Mary Robinette Kowal – Dumbledore Is Gay, So Where’s Fantasy’s Pride Festival?


Back in October of 2007, Harry Potter scribe J.K. Rowling did something amazing: She told the world that Dumbledore was gay. What makes this remarkable is not that she chose to write Hogwarts’ wizened headmaster as homosexual, but that she broke a firm fantasy stereotype by taking Dumbledore out of the closet. David Yates, the director of Harry Potter and the Half-Blood Prince as well as the upcoming Deathly Hallows has said, “He’s a wonderful character, Dumbledore — graceful, wise, powerful, quirky, terrific sense of humor, loves knitting. There’s a jumble of things in there and his sexuality is just another thing.” Meaning that rather than defining him by his sexuality, the books and movies let Dumbledore exist as a complete person. Not so in most other fantasy movies, where gay, lesbian, bi-sexual and transgendered characters tend to fall into one of two traps.

GLBT Equals Evil
Red Sonja (1985) — According to the narrator, what is it that makes our heroine (Brigitte Nielsen) recognize Queen Gedren’s (Sandahl Bergman) evil ways? Is it the pillaging of the landscape? Perhaps the slaughter of her entire family? No. It’s that Queen Gedron thinks Sonja is hot. Now, see if you can follow this logic path: Evil Lesbian Queen Gedron kills Sonja’s family, therefore Sonja hates all men. She’s only whole again when she lets herself love a man at the end. Interesting argument.

300 (2007) — Now, you might say that Red Sonja is a product of the times, so let’s jump forward 20 years to 300. Meet Xerxes (Rodrigo Santoro): He’s evil, and part of the way you can tell that is because of the “perverse” way he dresses, with piercings and useless fashion accessories. Contrast the Persian ruler with the hypermasculine hero Leonidas, and you get a sense of the movie’s stance towards homosexuality. Now, understand that I’m not saying gay characters can’t be evil, but if the only representation of homosexuality is one of evil then the movie has made a statement, whether it wants to or not.

GLBT Equals Funny!
Mannequin (1987) — Among the many things that makes this movie not good is the portrayal of Hollywood (Meshach Taylor), an overtly gay man who’s played strictly for laughs (because, you know, being gay is funny). What’s astonishing is that the script doesn’t seem to have had the plan to draw Hollywood as horrifyingly broad as he is. The main character, Andrew McCarthy (Jonathan Switcher), doesn’t even notice that Hollywood is gay. When another character makes a verbal slam, Andrew calls him a bigot. This is good to see, but it’s a shame that the actual movie falls into the trap of setting the gay man up as comic relief.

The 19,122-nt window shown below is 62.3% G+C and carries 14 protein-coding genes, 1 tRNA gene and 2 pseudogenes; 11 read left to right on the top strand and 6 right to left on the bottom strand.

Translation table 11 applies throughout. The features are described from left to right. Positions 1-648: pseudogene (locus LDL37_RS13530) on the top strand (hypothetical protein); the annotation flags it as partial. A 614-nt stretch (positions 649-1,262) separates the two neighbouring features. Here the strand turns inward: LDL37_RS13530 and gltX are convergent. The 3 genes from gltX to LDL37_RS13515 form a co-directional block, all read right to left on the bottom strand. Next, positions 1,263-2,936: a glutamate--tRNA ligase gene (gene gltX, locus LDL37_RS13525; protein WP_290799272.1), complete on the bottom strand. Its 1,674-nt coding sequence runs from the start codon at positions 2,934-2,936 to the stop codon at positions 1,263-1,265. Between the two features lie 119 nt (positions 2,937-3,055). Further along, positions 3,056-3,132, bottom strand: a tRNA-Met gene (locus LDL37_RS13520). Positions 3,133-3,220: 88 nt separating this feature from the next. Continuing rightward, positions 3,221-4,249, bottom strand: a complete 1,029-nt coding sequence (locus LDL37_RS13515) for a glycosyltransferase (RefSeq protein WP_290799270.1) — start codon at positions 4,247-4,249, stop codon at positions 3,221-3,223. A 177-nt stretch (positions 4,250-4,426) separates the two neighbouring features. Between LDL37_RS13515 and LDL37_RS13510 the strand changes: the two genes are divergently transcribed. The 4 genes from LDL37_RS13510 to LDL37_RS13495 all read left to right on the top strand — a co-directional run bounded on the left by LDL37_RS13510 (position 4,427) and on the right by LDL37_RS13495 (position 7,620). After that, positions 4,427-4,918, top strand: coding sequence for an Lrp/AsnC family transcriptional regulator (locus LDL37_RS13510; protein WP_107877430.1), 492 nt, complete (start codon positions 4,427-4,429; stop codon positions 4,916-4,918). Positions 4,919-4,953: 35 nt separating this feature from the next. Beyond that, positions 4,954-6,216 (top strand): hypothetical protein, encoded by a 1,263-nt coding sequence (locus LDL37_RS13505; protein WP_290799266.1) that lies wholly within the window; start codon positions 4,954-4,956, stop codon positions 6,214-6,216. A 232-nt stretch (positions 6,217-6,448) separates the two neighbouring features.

Stardust (2007) — Jump forward twenty years, and my how time stands still. Captain Shakespeare (Robert De Niro) is either gay or a cross-dresser — either way he is firmly in the closet because he believes it will ruin his reputation. His fear, sadly, is an accurate reflection of the Western world view that affects a lot of people. The real problem is that his cross-dressing is played for laughs. Why? Because the idea of Robert De Niro, the quintessential guy’s guy, in a dress is inherently funny. A woman in man’s clothing doesn’t generate laughs, but swap the genders and it becomes a riot. Emasculating someone in fantasy removes their strength and makes them a subject of ridicule.

You’ll notice I’ve only touched on four movies. The reason is because there are very, very few fantasy flicks that even have GLBT characters in the first place. Go ahead and try to find one that doesn’t fall into one of these two stereotypes.

I can point to exactly one, besides Dumbledore: A 2008 indie, Were the World Mine, which is a musical adaptation of A Midsummer Night’s Dream. In it, a gay high school student discovers the recipe for Cupid’s love potion. He runs around town making everyone fall in love with the first person they see. It raises questions about tolerance and acceptance. It also looks at the morality of forcing someone to change their sexual identity.

So if Dumbledore — one of the most powerful fantasy figures next to Lord of the Rings‘ Gandalf — can be “no big deal” gay, why can’t the rest of the genre follow suit? Perhaps the homophobia can’t be overcome until it’s dealt with in a more honest and forthright manner. Or perhaps Dumbledore will herald a new era in fantastical gay pride. Ask me again when the Red Sonja remake comes out in 2010. I’m not holding my breath.

Mary Robinette Kowal is the winner of the 2008 John W. Campbell Award for Best New Writer and a professional puppeteer. Her first novel Shades of Milk and Honey is being published by Tor in 2010.

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